World War 1 And 2 Summary Pdf

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World War I (WW1) Worksheets & Facts

The outbreak of war was greeted in Australia, as in many other places, with great enthusiasm. This began a campaign that ended with an evacuation of allied troops beginning in December Throughout and losses on the Western Front were heavy and gains were small.

In the Australians reached the peak of their fighting performance in the battle of Hamel on 4 July. From 8 August they then took part in a series of decisive advances until they were relieved in early October. Germany surrendered on 11 November. The Middle East campaign began in with Australian troops taking part in the defence of the Suez Canal and the allied re-conquest of the Sinai Desert.

In the following year Australian and other allied troops advanced into Palestine and captured Gaza and Jerusalem; by they had occupied Lebanon and Syria and on 30 October Turkey sued for peace. For Australia, the First World War remains the costliest conflict in terms of deaths and casualties. From a population of fewer than five million, , men enlisted, of whom more than 60, were killed and , wounded, gassed, or taken prisoner.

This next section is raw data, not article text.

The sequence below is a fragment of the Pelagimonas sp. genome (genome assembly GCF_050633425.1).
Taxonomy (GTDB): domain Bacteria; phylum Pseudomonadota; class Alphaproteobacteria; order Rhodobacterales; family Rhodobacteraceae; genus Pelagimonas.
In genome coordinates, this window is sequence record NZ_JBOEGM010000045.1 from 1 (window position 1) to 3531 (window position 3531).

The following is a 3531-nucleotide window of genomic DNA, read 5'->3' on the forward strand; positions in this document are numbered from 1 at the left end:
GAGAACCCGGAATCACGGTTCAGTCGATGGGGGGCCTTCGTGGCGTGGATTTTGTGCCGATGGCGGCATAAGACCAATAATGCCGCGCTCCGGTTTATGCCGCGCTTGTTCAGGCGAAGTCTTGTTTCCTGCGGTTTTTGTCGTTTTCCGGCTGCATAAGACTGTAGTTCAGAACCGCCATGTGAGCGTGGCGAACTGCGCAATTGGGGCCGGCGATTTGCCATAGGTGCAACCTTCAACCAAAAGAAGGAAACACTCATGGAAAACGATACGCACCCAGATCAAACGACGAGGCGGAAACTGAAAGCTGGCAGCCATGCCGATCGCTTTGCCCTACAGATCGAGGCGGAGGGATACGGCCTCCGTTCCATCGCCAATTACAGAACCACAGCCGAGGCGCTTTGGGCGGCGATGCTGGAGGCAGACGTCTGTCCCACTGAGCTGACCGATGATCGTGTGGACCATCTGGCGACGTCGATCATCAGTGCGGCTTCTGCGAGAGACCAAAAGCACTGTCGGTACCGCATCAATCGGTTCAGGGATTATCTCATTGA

An Australian digger uses a periscope in a trench captured during the attack on Lone Pine, Gallipoli, 8 August When Britain declared war against Germany in August , Australia, as a dominion of the British Empire, was automatically also at war.

While thousands rushed to volunteer, most of the men accepted into the Australian Imperial Force in August were sent first to Egypt, not Europe, to meet the threat which a new belligerent, the Ottoman Empire, posed to British interests in the Middle East and the Suez Canal. After four and a half months of training near Cairo, the Australians departed by ship for the Gallipoli peninsula, along with troops from New Zealand, Britain, and France.